LANSING, Mich., May 2 (UPI) -- Michigan's House of Representatives passed two bills that cut welfare benefits for families whose children are truant or if an adult tests positive for drugs.
The House passed the bills Wednesday, The Detroit News reported.
One of the bills would cut all cash assistance from the Family Independence Program for families who have children between age 16 and 18 who are deemed truants by their public school. Assistance would be partially cut if truant children under age 16, said state Rep. Al Pscholka, the bill sponsor.
"I hope we don't save a single dime," said Pscholka, R-Stevensville. "The idea is we want those kids in school, so they have the opportunity."
The other bill directs the Department of Human Services to order suspicion-based drug testing for cash welfare recipients over age 18. If a welfare recipient tests positive for drugs one time, they are referred to a substance abuse program. Their assistance would be cut off after if they test positive a second time and they would be barred from reapplying for assistance for six months.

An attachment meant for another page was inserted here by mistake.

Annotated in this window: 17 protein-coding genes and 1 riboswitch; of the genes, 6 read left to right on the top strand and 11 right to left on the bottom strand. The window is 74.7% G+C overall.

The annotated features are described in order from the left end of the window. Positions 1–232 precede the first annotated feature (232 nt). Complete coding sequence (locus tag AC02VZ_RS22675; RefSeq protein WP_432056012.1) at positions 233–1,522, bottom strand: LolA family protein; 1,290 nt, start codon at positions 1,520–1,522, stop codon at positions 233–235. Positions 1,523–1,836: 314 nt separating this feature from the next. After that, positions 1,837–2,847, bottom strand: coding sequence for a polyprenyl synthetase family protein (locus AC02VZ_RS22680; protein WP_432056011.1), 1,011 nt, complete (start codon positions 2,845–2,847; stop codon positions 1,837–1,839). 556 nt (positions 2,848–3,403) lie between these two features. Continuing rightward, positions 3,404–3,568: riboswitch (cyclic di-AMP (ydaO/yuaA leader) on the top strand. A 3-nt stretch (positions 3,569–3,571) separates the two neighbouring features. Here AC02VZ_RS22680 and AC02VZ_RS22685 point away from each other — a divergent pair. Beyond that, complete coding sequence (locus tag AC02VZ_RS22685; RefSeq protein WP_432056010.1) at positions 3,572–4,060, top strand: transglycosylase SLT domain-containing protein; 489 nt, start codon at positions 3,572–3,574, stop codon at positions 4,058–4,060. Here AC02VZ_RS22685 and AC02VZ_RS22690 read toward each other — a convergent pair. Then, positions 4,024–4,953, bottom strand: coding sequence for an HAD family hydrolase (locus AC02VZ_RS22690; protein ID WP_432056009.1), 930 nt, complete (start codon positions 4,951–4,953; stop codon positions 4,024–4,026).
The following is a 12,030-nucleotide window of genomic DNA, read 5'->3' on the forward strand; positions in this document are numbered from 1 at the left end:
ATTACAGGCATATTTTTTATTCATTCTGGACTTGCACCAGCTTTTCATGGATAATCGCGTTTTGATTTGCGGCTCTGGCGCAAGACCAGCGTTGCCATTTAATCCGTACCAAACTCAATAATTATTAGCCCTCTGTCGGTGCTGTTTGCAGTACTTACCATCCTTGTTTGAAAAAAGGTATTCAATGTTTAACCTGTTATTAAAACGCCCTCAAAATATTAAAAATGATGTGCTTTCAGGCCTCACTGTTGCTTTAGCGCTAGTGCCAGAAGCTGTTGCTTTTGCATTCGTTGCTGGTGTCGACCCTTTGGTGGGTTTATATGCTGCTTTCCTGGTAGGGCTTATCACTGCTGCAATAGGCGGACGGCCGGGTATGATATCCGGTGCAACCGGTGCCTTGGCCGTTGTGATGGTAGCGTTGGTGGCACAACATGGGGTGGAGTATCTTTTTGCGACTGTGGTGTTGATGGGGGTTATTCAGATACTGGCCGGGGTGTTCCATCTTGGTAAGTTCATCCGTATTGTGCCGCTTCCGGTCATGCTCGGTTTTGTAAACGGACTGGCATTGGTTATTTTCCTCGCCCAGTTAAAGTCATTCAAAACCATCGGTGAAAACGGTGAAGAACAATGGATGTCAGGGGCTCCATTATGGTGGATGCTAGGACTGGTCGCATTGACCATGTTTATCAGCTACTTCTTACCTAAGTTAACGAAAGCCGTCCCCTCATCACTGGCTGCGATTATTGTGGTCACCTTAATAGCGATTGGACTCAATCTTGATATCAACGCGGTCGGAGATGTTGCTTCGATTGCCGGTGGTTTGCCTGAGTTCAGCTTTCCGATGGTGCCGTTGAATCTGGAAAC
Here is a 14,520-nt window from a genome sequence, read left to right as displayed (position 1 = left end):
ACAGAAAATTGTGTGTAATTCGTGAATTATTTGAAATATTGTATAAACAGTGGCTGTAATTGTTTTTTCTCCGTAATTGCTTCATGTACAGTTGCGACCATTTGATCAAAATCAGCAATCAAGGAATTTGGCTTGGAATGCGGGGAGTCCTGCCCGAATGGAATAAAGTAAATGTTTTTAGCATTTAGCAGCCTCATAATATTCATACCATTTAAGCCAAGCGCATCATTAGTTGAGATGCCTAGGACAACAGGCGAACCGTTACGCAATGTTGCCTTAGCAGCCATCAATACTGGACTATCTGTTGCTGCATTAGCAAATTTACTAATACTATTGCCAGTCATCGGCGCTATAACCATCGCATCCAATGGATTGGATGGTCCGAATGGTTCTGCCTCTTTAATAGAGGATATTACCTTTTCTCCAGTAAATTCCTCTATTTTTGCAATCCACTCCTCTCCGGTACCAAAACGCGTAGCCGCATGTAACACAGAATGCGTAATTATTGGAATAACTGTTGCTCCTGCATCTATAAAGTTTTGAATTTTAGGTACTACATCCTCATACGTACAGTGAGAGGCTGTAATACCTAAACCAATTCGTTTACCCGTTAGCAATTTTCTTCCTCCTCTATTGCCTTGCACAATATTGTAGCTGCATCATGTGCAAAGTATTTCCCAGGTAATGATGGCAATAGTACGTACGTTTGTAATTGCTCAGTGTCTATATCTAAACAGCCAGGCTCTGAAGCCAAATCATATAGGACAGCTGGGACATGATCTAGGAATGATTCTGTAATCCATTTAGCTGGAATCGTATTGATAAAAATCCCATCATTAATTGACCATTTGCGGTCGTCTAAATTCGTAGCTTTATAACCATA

"It seems we're putting a hammer on individuals who just don't have the opportunity to speak for themselves," said Rep. David Nathan, D-Detroit, who voted against both bills. "We need to continue to assist and not be punitive in our actions against people who need help."
Both bills will now move on to the state Senate for a vote.